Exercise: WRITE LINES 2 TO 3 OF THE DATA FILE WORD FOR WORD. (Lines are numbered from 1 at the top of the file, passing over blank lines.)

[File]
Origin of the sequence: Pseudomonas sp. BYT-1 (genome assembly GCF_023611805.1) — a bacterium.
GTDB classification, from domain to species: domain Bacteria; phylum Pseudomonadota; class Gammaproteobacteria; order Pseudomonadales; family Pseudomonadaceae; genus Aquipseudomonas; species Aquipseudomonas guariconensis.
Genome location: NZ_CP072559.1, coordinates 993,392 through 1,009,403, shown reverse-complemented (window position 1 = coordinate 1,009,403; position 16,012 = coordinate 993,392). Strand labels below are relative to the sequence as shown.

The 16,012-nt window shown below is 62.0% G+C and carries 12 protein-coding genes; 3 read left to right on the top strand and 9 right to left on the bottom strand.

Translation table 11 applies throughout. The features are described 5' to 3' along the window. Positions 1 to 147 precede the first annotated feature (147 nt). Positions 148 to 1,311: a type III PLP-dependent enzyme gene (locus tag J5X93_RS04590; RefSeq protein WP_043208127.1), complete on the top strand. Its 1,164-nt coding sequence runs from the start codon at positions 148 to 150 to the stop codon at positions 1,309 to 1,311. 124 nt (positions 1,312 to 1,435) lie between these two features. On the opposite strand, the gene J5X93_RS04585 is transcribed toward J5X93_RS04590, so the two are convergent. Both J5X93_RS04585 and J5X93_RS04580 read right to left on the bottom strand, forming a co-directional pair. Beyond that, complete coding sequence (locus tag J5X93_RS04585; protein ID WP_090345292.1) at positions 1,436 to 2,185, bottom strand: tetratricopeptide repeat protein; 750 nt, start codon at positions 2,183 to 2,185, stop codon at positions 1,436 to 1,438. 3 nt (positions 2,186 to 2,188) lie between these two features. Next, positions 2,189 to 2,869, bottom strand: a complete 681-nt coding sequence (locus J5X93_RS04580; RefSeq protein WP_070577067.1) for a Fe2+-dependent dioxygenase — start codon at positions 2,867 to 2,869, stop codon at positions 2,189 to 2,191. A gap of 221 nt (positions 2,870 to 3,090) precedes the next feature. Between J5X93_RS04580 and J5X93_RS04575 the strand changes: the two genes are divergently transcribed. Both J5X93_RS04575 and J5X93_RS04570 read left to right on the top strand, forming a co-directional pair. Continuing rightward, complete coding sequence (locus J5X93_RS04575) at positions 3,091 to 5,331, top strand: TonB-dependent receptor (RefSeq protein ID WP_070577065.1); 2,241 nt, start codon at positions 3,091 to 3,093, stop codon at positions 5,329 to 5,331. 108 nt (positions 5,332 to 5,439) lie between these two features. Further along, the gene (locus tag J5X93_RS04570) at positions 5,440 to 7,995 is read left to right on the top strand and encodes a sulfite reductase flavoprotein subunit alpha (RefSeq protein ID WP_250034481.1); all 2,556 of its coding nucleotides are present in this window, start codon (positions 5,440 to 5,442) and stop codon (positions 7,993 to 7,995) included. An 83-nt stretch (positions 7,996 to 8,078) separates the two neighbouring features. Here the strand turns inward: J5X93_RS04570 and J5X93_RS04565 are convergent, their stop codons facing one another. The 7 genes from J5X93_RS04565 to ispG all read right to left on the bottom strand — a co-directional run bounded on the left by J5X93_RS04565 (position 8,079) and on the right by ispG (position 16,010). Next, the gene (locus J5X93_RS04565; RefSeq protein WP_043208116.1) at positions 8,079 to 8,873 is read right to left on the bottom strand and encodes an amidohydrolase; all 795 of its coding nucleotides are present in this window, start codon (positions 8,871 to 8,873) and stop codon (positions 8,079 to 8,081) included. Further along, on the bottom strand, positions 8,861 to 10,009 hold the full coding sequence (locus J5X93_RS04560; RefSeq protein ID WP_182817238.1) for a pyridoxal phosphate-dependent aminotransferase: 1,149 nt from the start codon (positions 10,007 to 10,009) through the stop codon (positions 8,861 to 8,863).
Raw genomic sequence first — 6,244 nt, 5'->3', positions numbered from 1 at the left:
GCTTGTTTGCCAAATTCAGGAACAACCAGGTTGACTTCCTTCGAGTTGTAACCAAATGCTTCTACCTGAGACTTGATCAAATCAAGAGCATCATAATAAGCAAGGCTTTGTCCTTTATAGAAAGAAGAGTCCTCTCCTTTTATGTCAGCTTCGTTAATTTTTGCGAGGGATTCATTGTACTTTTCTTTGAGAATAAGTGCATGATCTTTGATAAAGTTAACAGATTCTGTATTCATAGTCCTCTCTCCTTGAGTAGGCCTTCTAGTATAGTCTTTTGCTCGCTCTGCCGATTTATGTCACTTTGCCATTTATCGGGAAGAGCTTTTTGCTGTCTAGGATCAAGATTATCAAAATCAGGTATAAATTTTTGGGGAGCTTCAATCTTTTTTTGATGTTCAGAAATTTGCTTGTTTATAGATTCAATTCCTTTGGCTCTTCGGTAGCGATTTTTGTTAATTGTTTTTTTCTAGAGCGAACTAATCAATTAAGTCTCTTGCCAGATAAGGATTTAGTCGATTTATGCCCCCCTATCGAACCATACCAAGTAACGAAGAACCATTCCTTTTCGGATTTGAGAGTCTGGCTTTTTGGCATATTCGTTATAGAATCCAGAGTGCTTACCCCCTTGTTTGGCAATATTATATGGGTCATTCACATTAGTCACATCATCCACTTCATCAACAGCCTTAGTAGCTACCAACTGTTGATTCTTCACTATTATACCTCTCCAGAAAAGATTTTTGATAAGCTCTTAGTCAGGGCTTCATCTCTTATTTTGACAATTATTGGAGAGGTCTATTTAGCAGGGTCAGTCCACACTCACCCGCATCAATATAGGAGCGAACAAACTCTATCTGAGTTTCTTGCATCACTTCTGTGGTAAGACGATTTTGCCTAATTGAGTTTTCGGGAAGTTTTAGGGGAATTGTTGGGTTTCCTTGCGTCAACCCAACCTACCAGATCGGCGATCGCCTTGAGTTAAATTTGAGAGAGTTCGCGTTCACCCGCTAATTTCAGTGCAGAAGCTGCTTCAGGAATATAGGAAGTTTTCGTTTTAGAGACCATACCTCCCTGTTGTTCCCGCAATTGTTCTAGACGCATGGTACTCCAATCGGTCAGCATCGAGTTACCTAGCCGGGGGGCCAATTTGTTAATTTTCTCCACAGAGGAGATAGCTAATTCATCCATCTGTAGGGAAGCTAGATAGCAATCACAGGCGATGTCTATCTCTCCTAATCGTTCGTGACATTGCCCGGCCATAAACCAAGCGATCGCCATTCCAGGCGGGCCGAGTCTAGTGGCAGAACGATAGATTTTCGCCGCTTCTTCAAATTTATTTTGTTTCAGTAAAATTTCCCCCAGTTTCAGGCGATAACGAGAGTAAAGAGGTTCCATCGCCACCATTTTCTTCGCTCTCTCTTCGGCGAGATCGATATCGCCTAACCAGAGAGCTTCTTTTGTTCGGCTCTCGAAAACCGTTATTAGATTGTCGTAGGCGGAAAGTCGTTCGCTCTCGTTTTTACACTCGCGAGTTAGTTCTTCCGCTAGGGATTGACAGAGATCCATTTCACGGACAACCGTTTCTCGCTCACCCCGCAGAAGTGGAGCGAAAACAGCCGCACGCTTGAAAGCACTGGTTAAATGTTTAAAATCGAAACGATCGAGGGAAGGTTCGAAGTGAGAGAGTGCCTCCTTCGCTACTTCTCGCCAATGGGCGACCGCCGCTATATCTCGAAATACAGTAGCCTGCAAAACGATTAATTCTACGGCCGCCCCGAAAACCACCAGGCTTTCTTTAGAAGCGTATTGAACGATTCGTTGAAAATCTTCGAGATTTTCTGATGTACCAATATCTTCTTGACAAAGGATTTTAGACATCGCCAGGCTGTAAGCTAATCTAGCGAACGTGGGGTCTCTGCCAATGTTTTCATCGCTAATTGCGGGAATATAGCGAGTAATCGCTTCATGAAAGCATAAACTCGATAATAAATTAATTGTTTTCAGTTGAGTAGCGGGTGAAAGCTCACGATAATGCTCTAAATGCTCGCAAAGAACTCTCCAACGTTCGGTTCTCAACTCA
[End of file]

GTDB classification, from domain to species: domain Bacteria; phylum Pseudomonadota; class Gammaproteobacteria; order Pseudomonadales; family Pseudomonadaceae; genus Aquipseudomonas; species Aquipseudomonas guariconensis.
Genome location: NZ_CP072559.1, coordinates 993,392 through 1,009,403, shown reverse-complemented (window position 1 = coordinate 1,009,403; position 16,012 = coordinate 993,392). Strand labels below are relative to the sequence as shown.